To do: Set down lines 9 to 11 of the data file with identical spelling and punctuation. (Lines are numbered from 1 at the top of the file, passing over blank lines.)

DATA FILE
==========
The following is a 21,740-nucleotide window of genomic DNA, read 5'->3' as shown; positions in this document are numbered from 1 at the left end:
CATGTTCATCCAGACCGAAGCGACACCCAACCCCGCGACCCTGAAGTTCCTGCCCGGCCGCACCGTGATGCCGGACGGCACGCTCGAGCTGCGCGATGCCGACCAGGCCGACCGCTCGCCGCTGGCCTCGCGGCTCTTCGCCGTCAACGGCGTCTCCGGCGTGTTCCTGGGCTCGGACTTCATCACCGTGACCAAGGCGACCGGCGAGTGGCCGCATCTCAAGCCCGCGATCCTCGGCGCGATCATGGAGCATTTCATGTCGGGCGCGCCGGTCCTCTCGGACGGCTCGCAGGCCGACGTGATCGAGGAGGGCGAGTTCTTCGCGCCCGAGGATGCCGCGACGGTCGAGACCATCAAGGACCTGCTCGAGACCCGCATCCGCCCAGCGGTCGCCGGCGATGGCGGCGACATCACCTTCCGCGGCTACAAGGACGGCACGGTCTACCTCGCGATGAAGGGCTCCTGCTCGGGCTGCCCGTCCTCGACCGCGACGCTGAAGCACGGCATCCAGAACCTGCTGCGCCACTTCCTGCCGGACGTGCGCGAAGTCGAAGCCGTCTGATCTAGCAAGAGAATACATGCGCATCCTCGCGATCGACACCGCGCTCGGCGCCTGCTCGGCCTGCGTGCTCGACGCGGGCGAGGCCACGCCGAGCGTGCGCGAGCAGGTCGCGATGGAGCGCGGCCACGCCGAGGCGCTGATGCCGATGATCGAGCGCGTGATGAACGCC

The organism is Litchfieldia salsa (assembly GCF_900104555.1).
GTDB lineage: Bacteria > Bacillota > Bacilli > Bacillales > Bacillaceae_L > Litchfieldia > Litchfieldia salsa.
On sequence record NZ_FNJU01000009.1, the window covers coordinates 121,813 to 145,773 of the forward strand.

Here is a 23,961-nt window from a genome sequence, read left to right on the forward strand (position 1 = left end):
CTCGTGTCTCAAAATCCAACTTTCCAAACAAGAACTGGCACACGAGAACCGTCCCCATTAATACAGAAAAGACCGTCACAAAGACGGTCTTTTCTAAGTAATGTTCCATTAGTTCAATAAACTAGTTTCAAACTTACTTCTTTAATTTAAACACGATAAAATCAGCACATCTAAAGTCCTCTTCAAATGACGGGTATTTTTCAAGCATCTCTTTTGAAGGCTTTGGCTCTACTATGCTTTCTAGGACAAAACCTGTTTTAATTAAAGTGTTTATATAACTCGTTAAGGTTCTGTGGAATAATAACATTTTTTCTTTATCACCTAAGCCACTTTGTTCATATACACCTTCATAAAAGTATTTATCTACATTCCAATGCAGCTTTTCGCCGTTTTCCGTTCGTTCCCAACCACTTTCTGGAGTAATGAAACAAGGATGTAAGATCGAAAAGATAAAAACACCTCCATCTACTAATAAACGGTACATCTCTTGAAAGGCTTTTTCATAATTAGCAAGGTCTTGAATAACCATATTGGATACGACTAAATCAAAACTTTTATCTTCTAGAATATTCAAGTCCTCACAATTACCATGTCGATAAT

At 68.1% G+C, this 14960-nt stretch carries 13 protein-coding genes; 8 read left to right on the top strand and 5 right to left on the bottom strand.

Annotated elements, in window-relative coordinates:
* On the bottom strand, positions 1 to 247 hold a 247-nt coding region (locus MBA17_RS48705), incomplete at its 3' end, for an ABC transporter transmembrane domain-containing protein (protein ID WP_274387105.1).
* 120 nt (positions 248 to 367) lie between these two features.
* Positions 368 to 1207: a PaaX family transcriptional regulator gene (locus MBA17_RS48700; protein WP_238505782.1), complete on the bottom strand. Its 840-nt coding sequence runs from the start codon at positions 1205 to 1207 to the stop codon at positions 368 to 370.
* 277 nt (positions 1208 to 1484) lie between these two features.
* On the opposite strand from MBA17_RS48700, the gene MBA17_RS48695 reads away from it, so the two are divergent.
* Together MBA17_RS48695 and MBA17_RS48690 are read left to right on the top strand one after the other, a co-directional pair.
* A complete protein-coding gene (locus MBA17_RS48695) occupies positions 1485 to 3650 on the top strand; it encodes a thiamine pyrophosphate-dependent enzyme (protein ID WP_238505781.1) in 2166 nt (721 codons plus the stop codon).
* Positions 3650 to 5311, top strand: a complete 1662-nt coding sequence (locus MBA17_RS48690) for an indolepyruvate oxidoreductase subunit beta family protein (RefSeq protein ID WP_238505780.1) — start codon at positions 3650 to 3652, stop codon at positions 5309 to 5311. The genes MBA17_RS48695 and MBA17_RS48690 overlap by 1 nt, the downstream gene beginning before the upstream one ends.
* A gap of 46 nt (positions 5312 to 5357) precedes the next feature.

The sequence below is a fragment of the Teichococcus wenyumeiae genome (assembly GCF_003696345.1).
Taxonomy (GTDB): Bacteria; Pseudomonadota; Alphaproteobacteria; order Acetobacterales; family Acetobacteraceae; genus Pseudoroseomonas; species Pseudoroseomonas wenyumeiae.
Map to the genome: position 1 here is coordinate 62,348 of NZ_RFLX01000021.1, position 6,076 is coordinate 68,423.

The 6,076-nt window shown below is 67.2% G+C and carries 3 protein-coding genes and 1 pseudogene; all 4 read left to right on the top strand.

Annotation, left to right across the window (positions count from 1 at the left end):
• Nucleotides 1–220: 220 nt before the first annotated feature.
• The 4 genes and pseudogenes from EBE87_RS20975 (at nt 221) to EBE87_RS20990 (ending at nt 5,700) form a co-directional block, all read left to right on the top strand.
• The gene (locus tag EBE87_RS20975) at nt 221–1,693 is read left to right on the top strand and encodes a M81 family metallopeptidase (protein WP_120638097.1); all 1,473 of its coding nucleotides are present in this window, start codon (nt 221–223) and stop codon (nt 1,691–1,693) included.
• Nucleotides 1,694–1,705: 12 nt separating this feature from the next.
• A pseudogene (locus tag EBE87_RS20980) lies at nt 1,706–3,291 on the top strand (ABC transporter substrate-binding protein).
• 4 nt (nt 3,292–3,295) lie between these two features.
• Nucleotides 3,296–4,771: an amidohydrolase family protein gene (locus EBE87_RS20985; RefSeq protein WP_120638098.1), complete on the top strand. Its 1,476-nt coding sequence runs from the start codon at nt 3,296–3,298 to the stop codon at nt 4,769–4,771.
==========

Annotated elements, in window-relative coordinates:
* On the bottom strand, positions 1 to 247 hold a 247-nt coding region (locus MBA17_RS48705), incomplete at its 3' end, for an ABC transporter transmembrane domain-containing protein (protein ID WP_274387105.1).
* 120 nt (positions 248 to 367) lie between these two features.